Perhaps the angry preacher is familiar to you. He stands high on the stage and growls about those who live as enemies of the cross of Christ! Their end is destruction; their God is their belly; their glory is in their shame; their minds are set on earthly things! He wipes the sweat off his brow and pounds the pulpit. It’s an all too familiar picture for many.
This preacher has missed one slight but powerful phrase in the passage from Philippians that he is quoting. It is the phrase, “but now I tell you even with tears.” Tears are the context of this passage. On Sunday, Bob reminded us of how dramatically the tears of Paul change the meaning of this passage and he invited us to think about a rarely mentioned attribute of God, His Sadness. The tears of sadness for the world that God loves witnessed in Paul, Jesus, and in true followers of Christ throughout the centuries provide the context into which Jesus makes his offer to save.
Paul weeps for those have made the suffering Cross of Christ their enemy. Jesus weeps for Lazarus, and on the cross he weeps for us. We cry for the things we love, and sometimes our tears precede our own awareness of our love. It is a gift of love to tear up when you hear a co-worker honestly describe her depression. Or when you hear about a shooting in Michigan that you have no personal connection to-other than that you wept when you heard about it. A mother cries with joy at the sight of her newly born daughter and years later she cries out of that same love when her daughter slams the door.
God’s sadness and His tears are reminders to us of His great love.
On Sunday Bob made an important distinction: “God loves you, not the idealized version of you.” This is the good news. I often compete with others and feel threatened by their success or prideful in their defeat, but more often, I am competing with a version of myself that wastes less time, thinks loftier thoughts, works more efficiently, is a little more handsome, and has a little more faith. I am driven towards self-improvement, sanctification, and perfection not from a place of surety in who God has created me to be, but out of a shame for not being all of those things.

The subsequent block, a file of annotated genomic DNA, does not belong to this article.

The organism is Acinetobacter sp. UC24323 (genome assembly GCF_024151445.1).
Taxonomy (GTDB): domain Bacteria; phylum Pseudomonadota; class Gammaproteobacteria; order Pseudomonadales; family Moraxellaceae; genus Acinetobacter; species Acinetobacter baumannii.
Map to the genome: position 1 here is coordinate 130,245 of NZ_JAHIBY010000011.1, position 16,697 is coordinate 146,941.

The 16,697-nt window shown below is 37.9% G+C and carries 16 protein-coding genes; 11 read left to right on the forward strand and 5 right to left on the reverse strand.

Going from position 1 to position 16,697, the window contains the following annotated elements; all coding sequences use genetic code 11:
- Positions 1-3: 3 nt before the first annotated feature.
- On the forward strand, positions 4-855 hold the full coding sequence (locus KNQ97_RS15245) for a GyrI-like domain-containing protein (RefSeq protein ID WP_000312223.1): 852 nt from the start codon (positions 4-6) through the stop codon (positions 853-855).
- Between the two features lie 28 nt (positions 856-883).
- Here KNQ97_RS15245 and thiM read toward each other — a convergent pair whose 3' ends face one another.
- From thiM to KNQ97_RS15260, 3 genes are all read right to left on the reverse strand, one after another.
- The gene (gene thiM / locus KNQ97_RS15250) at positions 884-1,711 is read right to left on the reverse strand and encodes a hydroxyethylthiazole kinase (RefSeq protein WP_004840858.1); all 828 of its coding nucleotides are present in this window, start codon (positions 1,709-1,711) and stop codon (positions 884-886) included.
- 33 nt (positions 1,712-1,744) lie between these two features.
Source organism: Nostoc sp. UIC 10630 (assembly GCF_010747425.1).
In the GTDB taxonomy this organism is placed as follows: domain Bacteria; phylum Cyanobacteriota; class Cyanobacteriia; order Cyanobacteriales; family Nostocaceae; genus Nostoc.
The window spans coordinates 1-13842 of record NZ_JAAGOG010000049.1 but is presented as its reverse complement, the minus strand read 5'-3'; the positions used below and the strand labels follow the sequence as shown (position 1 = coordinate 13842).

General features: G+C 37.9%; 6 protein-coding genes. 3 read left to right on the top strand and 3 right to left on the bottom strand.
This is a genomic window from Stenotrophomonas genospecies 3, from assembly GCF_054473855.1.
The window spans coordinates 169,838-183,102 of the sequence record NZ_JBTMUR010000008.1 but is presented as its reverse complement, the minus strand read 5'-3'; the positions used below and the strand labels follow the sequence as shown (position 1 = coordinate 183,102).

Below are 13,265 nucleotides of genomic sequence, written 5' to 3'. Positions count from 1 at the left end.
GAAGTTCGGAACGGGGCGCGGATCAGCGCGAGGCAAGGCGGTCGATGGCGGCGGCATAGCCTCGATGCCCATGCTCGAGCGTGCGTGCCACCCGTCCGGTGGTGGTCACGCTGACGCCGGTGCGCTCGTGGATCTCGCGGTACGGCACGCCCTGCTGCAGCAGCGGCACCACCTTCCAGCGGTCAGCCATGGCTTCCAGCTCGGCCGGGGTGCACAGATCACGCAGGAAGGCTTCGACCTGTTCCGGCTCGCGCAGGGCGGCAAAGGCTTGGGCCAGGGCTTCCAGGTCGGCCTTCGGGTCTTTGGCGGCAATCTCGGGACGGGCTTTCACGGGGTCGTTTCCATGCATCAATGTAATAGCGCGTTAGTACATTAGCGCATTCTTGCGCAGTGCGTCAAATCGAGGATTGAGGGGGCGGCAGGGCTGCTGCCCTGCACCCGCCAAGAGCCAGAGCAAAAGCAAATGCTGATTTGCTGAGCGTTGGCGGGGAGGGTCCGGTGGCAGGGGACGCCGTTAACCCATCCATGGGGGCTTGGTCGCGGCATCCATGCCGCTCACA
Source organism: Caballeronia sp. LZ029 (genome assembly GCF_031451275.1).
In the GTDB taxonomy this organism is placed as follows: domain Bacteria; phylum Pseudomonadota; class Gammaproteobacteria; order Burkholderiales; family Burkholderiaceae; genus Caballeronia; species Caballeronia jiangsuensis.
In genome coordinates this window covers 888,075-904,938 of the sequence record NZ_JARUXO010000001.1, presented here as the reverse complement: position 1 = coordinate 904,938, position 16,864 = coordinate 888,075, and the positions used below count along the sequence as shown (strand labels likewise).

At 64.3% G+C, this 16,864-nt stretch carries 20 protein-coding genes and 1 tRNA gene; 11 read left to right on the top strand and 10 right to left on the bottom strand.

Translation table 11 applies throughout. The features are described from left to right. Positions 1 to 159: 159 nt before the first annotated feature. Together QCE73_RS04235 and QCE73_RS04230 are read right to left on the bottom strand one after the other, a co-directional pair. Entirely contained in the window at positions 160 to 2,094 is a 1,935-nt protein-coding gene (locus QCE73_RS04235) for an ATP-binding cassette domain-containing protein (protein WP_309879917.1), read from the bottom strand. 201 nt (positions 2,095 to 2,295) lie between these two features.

But that 2.0 image of myself is not the version of me that God wept joyfully over at my birth, and it is not the version that God cried longingly over on the cross. The tears of God over Jerusalem, Kalamazoo, Aleppo, and Chicago are born out of love and offered in the real hope that they will know the cross-shaped love of Christ.
During Lent, we have referred on several occasions to a book called Wholeheartedness, which invites the reader to live beyond anxieties and performance and into your truest self. This is the self that God delights in. Check out the link for the book, or email email@example.com to find out about getting a copy.